Using Isolation Transformers

Thread Starter

RAMBO999

Joined Feb 26, 2018
244
I have read about the use of an isolation transformer to seperate a device eg: oscilloscope from a power source.

The gist I get is that it is primarily to protect the device from inadvertent grounding of probes and burning out the transistors and other parts in the scope by preventing the grounding reaching the consumer unit. Broadly speaking.

If that's the case isn't there an increased risk of electrocution as a trade off? If for some reason the scope shorts out to ground.

I would appreciate your opinions.
 

MisterBill2

Joined Jan 23, 2018
6,111
The use of an isolation transformer is to separate the device being probed from the mains, NOT the test equipment. Isolating a scope is sometimes done and I do not advise doing it.
AND this is very important!! ANY device with mains voltage applied requires that anybody working on the insides understand how to do it safely!!! This means that you need to understand what you are doing well enough to do it safely.
Use the isolation transformer to isolate the item being scoped, but before connecting any scope leads, use an AC voltmeter with the common connected to the "green wire" safety ground to first verify that the device is isolated.
There is a great deal of information available on how to be safe, and exactly what is hazardous, but there is also some of fear-filled garbage on the dangers of electrical servicing. Separating the two is a challenge on many occasions.
 

Thread Starter

RAMBO999

Joined Feb 26, 2018
244
The use of an isolation transformer is to separate the device being probed from the mains, NOT the test equipment. Isolating a scope is sometimes done and I do not advise doing it.
AND this is very important!! ANY device with mains voltage applied requires that anybody working on the insides understand how to do it safely!!! This means that you need to understand what you are doing well enough to do it safely.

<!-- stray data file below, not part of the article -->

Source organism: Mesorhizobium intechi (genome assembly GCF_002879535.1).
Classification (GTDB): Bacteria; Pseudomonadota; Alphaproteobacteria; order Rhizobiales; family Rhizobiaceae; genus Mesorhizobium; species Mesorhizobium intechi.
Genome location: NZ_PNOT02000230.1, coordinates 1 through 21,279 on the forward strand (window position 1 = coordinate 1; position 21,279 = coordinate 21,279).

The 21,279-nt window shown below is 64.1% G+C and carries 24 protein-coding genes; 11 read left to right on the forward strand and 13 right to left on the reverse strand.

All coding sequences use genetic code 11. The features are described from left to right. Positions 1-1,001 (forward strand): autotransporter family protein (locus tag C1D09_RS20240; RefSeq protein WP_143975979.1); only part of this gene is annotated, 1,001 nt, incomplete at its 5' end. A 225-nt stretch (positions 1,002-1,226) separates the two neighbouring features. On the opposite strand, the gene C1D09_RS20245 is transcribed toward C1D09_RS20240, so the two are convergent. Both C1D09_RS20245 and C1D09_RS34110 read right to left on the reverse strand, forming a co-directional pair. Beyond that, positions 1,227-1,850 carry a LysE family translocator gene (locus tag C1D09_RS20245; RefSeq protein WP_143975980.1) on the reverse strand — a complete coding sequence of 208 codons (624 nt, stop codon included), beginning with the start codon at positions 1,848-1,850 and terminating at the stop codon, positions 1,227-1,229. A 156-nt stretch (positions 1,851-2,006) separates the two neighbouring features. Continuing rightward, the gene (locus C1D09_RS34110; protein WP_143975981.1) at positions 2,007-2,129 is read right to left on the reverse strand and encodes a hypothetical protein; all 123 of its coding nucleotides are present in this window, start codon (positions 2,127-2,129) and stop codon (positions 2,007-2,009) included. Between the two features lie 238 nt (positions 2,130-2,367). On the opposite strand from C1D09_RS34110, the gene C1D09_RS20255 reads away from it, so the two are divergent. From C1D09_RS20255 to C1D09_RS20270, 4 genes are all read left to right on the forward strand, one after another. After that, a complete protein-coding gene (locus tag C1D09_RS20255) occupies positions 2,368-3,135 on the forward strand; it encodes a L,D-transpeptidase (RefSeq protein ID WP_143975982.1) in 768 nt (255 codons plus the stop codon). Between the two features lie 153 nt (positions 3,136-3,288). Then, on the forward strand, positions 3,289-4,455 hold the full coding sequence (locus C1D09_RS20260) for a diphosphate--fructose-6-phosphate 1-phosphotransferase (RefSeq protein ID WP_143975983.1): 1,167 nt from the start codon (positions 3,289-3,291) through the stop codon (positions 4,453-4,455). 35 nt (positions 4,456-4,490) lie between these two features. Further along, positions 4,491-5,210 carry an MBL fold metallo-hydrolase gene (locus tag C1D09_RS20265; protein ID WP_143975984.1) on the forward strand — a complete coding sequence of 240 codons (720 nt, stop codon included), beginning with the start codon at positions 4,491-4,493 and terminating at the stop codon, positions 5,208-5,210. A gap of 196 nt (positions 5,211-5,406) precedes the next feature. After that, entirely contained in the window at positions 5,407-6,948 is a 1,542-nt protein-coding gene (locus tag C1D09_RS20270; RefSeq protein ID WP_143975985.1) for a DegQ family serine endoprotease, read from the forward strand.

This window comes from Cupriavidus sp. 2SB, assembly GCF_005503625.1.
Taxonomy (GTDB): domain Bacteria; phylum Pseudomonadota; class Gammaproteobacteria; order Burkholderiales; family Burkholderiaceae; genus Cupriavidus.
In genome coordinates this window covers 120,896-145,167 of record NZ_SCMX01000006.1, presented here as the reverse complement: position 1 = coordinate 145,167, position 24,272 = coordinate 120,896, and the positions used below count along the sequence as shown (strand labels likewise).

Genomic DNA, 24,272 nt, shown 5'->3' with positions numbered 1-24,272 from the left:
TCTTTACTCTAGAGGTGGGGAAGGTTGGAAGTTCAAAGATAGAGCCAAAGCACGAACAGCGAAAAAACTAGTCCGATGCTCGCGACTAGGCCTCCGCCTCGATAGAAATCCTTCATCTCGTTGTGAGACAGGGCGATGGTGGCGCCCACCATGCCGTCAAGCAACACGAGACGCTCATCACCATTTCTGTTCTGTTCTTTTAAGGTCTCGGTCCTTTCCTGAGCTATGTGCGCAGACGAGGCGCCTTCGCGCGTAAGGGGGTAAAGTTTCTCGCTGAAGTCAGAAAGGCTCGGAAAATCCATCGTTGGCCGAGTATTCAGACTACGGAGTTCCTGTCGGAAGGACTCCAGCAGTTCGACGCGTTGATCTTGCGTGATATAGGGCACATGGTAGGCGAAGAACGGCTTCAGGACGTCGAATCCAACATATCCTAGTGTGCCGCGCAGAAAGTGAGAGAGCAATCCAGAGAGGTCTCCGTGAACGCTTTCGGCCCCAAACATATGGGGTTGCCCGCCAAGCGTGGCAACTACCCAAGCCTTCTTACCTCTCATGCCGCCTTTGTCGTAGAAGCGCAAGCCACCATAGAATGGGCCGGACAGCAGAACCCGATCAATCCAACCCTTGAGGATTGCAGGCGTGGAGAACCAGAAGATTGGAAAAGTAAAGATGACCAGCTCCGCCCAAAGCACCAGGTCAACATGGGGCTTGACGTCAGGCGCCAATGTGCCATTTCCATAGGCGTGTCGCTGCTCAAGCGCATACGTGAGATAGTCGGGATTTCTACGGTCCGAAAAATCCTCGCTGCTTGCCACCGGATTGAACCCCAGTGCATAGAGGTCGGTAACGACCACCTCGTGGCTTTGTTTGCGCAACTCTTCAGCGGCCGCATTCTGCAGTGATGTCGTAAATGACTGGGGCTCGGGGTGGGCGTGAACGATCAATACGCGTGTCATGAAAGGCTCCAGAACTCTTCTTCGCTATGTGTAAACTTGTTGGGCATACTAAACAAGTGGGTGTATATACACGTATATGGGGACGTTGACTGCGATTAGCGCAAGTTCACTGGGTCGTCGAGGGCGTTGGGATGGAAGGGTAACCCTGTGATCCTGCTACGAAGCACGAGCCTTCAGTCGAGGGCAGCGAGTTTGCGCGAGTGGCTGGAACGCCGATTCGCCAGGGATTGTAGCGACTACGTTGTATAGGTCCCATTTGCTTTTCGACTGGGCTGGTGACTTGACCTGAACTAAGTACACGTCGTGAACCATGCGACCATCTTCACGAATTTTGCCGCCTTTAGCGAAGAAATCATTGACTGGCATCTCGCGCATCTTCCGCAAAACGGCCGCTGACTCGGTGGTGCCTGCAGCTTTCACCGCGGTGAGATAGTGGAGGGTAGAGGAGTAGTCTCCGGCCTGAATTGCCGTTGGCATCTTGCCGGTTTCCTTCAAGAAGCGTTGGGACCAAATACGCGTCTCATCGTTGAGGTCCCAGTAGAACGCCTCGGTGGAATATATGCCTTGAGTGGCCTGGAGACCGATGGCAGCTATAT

Use the isolation transformer to isolate the item being scoped, but before connecting any scope leads, use an AC voltmeter with the common connected to the "green wire" safety ground to first verify that the device is isolated.
There is a great deal of information available on how to be safe, and exactly what is hazardous, but there is also some of fear-filled garbage on the dangers of electrical servicing. Separating the two is a challenge on many occasions.
So if there is a power board, for example, that needs to be powered up to investigate it the isolation transformer should be between the board and the source. Rather than connecting it directly to the power source as it normally would be in service.
What's the reason for that?
 

Hymie

Joined Mar 30, 2018
819
When using a class I scope, the 0V of the scope measurement circuit is connected to earth. This can cause problems if for some reason the circuit under test cannot be referenced to earth.

I can recall many years ago disconnecting the earth of a class I scope to avoid this problem; the reason being I needed the functions that scope offered and had no other available that could do the job.

Great care should be taken if doing this since should the basic insulation of the scope fail, the scope chassis (and the circuit under test) could become live. Using an isolation transformer to power the scope (rather than disconnecting the scope earth) is probably a preferable/safer option.

When using a class I scope in this mode, the scope chassis will be at the potential of the 0V probe connection of the circuit under test – so care should be taken not to touch the scope chassis if this could be at a hazardous voltage.